As everyone who works in IT knows, we are living in arguably one of the most fascinating and exciting times since the industry was created many decades ago. The tectonic shifts in technologies, markets, and consumption models are radically reshaping the IT landscape. It’s providing folks in IT with new challenges to adapt and evolve, as well as new opportunities to define the future and lead. What’s driving these shifts and who will be leaders in this next wave of IT?
Disruptive technologies relate to new products, services, and innovations that radically change an industry or business strategy. They often create new markets by disrupting existing ones. Within IT, there are lots of good innovation examples. But how are disruptive technologies such a software defined “anythings”, converged/hyper-converged “somethings”, and all flash “everythings” driving today’s transformational shifts in IT?
If your view is through the lens of an organization that develops and integrates these technologies, it seems obvious to draw the connection that they are driving the shifts we are seeing today. But for users (i.e. the consumers of the services delivered by cool technologies), these gadgets are merely a means to an end. For users, it’s about the way the technology is delivered and consumed that drives major transformation shifts across entire industries.
There are lots of examples we use every day. Ride sharing services allow us to travel locally on a moment’s notice, eliminating the friction of finding and paying for a ride. Streaming services allow us to watch personalized content, from any device, at any time, and from any location. Online retailers allows us to find products, compare prices, and receive them the next day, without having to leave the house or talk to a sales person.
Sure, many of these services are all delivered by “disruptive” technologies under the covers, such as software defined infrastructure running on hyper-converged systems accessing flash storage. Pretty cool stuff to the folks who run the data centers. But to the consumers of these services, what’s cool to them is they can get home using Uber after dinner in the city, catch up on True Detective on their iPad, and order the new Chuck Taylors from Zappos, all with a few taps on their devices. While these capabilities seem to be the norm today, it wasn’t all that long ago that were just as possible as landing on Mars and or the Red Sox winning a World Series.
Similarly in IT, there are more instances of why it’s really the consumption of a technology that drives transformational shifts. Take for example an organization that added Flash technology to support a set of workloads. No surprise, the impact was positive and significant. The performance and latency improvements increased their transaction loads and reduced processing time. The space efficiency allowed them to support additional test and development workloads without having to add more capacity. All good stuff, and capabilities the IT guys were thrilled to be able to provide.
But from the perspective of the consumers of the technology, the most significant impact resulted from operational changes in the way those IT services were being delivered. By transforming their operational processes and workflow, IT delivered the ability fully automate the provisioning, reporting, and chargeback of the service. What used to take days to deliver and consume, could now be done in minutes. The process to provision was simplified into a user based, standardized service catalogue offered through a web portal. The ability to understand how much the user was consuming and how much was available could be transparently communicated. Getting the apps to run faster and use less space was great. But eliminating the operational friction to use the technology transformed how the service delivered by the flash system is being consumed.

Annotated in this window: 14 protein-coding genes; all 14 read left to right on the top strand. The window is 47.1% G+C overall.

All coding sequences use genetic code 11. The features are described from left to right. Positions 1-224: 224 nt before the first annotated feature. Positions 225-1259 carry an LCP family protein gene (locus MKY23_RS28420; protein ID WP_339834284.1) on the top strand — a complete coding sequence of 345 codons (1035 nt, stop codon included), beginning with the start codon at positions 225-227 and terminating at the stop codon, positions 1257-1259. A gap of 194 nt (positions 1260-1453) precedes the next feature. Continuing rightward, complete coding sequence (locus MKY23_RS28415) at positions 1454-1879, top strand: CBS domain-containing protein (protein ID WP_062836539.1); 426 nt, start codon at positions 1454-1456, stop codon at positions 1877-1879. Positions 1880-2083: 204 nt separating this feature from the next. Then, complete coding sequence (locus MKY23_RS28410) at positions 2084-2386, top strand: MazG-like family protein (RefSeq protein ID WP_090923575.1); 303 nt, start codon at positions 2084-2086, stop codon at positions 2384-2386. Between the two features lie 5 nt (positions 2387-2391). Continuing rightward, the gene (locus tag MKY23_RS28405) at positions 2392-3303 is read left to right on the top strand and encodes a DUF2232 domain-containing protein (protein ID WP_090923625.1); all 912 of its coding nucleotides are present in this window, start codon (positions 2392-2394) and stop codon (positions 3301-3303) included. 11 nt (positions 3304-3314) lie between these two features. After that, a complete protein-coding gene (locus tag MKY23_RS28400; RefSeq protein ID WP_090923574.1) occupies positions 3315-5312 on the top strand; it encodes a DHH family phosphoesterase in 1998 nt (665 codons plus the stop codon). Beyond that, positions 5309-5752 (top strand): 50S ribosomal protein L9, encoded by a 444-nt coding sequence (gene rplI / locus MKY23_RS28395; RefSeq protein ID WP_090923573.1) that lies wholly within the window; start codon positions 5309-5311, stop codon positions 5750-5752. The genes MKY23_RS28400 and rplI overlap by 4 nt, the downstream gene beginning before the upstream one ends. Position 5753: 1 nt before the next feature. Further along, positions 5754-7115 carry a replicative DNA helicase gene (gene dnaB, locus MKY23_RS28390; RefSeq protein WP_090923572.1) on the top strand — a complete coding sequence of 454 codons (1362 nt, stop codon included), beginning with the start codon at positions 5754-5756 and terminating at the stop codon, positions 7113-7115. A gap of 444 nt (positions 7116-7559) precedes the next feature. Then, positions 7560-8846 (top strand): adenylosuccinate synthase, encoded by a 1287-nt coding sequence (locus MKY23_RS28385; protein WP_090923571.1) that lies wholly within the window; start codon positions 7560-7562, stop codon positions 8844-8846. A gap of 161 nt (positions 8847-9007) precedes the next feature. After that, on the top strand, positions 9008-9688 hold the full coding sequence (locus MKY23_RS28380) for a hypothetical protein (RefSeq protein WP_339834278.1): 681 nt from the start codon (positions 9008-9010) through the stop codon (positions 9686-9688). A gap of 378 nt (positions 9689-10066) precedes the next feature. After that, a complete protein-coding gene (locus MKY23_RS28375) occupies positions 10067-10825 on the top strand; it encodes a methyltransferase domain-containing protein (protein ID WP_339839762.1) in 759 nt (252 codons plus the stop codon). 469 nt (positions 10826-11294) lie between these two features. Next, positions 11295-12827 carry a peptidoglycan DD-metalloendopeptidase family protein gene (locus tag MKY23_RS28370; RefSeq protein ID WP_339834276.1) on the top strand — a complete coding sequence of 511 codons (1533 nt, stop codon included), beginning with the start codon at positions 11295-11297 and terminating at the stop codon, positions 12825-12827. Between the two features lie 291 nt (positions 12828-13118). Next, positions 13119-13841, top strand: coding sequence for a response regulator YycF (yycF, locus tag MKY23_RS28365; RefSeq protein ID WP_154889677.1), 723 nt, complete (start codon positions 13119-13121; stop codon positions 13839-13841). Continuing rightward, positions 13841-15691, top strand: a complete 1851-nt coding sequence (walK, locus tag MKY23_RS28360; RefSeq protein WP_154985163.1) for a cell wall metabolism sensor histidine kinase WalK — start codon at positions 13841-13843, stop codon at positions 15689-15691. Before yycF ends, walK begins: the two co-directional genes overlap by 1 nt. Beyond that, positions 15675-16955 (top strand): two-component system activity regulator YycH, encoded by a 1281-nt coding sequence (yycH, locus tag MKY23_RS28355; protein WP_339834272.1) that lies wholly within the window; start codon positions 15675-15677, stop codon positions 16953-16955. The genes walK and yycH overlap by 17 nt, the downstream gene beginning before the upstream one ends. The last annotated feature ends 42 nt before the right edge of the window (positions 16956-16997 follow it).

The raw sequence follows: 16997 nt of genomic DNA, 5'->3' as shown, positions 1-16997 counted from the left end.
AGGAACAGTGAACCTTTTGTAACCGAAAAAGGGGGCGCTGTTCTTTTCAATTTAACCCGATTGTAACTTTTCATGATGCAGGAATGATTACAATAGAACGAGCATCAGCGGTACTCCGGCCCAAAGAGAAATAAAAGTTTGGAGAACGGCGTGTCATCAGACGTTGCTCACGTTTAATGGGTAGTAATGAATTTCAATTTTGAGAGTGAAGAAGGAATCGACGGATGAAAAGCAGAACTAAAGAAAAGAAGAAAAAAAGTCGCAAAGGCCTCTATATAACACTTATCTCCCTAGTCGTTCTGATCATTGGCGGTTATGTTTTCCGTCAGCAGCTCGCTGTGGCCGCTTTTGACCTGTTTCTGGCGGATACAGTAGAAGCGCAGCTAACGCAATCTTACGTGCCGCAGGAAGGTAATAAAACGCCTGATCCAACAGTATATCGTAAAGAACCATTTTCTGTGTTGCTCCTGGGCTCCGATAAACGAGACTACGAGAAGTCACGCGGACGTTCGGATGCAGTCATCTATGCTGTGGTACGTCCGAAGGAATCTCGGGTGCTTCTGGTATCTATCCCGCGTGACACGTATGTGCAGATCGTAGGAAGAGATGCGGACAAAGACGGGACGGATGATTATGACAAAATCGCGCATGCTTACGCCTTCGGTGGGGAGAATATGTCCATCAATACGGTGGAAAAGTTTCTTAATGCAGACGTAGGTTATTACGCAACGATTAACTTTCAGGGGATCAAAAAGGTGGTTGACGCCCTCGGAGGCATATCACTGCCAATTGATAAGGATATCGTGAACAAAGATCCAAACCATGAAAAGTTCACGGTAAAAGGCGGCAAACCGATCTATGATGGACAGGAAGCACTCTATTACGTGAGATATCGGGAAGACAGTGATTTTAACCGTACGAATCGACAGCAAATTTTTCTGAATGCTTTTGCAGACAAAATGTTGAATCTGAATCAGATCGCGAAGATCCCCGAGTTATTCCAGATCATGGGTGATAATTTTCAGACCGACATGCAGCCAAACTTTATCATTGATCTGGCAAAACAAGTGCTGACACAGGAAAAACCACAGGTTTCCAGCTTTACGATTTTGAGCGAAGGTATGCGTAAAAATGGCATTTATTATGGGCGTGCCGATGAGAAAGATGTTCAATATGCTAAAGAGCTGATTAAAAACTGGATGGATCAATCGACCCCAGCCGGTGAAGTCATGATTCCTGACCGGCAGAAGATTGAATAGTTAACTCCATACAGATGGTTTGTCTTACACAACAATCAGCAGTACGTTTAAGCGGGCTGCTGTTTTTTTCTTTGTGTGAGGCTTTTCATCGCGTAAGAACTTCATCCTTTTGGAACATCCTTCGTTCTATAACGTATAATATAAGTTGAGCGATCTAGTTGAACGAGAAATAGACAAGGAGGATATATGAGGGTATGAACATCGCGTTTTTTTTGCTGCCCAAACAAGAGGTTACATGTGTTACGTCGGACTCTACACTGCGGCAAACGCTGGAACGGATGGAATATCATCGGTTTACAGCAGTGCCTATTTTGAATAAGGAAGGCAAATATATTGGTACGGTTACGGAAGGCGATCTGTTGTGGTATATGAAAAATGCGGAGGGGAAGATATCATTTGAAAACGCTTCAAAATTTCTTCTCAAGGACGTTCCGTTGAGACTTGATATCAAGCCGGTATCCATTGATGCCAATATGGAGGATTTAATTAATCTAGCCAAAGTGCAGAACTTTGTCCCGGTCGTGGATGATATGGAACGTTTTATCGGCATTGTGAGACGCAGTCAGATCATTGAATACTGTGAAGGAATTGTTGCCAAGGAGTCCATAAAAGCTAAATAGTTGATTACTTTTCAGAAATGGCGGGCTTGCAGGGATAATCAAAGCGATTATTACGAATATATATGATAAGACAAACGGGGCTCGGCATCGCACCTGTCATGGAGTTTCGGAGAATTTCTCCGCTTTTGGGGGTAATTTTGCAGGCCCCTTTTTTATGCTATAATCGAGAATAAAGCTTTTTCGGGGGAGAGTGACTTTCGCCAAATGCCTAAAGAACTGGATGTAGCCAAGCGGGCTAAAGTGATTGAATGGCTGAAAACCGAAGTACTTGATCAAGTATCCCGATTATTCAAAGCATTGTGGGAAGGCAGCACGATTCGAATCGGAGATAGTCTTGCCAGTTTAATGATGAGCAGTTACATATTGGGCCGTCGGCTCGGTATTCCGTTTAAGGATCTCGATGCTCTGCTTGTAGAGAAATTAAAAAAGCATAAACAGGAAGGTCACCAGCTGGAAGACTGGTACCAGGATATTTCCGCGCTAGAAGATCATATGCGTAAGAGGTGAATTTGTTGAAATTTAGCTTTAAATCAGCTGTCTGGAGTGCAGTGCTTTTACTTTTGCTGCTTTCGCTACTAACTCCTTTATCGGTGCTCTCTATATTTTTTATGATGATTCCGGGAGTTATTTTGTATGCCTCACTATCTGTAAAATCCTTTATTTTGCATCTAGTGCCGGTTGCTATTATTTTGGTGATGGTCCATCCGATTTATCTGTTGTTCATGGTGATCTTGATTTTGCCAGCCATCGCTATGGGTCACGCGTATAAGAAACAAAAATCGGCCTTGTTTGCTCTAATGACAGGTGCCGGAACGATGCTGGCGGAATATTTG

The trend is that more organizations are making these types of operational transformations. From an IT perspective, they are not easy transitions to make and require partnerships with providers who can deliver more than just a cool technology. What’s becoming clear is that the emerging leaders for this next wave in IT will provide the end to end capabilities and complete ecosystem to not only make the infrastructure better, faster, and more efficient, but also transform how users can consume the technology.
As a result, technologies developed and implemented by “single product” focused companies will find it more difficult to be successful in the long term. While there is a short term ability to disrupt other older technologies, it becomes difficult to maintain that advantage over the long term. That said, while “portfolio” companies can deliver more complete solutions, there’s still a need to invest in technology development to avoid falling behind, even if it means disrupting themselves.
It’s the rare combination of both, the ability to develop disruptive technology, and have the breadth to deliver it as a part of a complete solution that integrates into a user’s ecosystem that has the best opportunity lead. When you look at the market today, there’s a long list of technology “disruptor” product companies. There’s also a long list of large, established “portfolio” companies. But the list of those who can do both well, is pretty short. But it seems to be where organizations are beginning to shift their IT strategies and investments going forward.
Scott Delandy @scottdelandy